I was in Munich this week to teach a five-day workshop on creating interactive narrative for the Sagas "Writing Interactive Fiction" project, which is funded by the EU and run by the Film and Television Academy in Munich. I did this last year as well, in Karlsruhe, Germany, but that was a fluke -- it was supposed to be in Munich but the space wasn't available.

I had never been there before, and unfortunately, I didn't get time to see much of it. Snow fell heavily and footing was just as treacherous as it had been in Sweden the week before, which made me glad of the U-bahn. Fortunately my hostess, the small and feisty Brunhild Bushoff, had bought me a week-long "go anywhere" ticket. But I was too busy with the workshop to see much of the city.

We had an interesting mix of people: British, Danish, Portuguese, Italian, and of course German. They devised a series of games from the eminently practical to the frankly bizarre (a real-time strategy game in which birds destroy the human race). And when we weren't working on game design, we were eating enormous (and occasionally rather heavy) German meals and drinking liters and liters of German beer together. It was a great time, albeit tiring, and as before I got rather tired of cigarette smoke. But some of the work was genuinely inspiring, and many of the attendees displayed real talent.Now that storylines are turning up in so many genres, I shouldn't have been surprised that many of the participants chose to leave traditional adventure games and incorporate stories into other kinds of gameplay. These were the games the four teams created:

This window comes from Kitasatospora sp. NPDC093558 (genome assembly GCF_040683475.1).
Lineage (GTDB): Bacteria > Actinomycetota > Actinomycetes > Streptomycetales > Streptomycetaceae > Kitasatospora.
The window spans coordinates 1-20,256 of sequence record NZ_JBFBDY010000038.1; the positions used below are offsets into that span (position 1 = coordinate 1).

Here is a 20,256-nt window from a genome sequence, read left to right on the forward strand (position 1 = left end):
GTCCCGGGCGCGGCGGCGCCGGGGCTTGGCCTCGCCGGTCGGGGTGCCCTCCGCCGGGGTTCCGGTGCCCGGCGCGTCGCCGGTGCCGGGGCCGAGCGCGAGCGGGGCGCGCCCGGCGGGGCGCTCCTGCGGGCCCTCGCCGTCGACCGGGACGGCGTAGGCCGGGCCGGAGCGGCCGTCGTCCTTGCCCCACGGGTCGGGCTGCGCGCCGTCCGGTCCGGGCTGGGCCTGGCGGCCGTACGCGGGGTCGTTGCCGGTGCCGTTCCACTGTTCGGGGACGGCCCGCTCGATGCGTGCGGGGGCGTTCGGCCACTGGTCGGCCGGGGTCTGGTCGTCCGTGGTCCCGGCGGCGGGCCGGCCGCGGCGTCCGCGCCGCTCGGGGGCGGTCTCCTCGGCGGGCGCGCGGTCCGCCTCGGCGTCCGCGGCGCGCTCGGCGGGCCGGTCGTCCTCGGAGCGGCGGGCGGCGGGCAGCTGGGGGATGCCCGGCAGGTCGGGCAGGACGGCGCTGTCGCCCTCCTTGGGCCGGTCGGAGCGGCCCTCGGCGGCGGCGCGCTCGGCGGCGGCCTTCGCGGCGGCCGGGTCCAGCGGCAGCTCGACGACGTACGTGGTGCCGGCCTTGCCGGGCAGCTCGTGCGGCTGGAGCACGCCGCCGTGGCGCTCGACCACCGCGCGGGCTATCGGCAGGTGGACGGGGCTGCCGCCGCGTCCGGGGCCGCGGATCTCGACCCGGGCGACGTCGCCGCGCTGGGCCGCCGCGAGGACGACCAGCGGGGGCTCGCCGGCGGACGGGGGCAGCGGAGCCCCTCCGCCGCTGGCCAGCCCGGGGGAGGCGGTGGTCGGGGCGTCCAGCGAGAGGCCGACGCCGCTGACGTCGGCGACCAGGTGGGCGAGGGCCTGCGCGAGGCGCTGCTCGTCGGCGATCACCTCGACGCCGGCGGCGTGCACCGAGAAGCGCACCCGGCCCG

• Love and Cruelty: From the Favelas to Ipanema Beach. This was a hugely ambitious game that combined adventure game elements with a dance game and probably other mini-games as well. The favelas are Rio de Janeiro's notorious slums. The player takes on the role of either a down-and-out man or woman in the favelas, and tries to become a hip-hop king or queen.
  • Johnny Tallend, an action game combined with a romantic comedy (or was it a tragedy) about how a small person believes the only way to win the heart of his ladylove is to become a super-hero. So he does, taking on many exciting challenges.
  • Revenge of the Twin Witches, a classic puzzle-solving adventure game in which the player has to use exploration and political manipulation to bring her twin sister's killers to justice. This was the most thoroughly worked-out and commercially-viable concept.
  • Nevermore, a strategy game in which birds take over the world by killing off humans in a variety of ways. Different birds have different skills -- parrots, for example, are the only ones that can talk to humans -- so part of the game is about choosing your troops to win the particular battle at hand. Nevermore had a wry and twisted sense of humor. Secretary birds are responsible for looking after other birds whose job is to memorize and record important events; these latter are known as duckuments!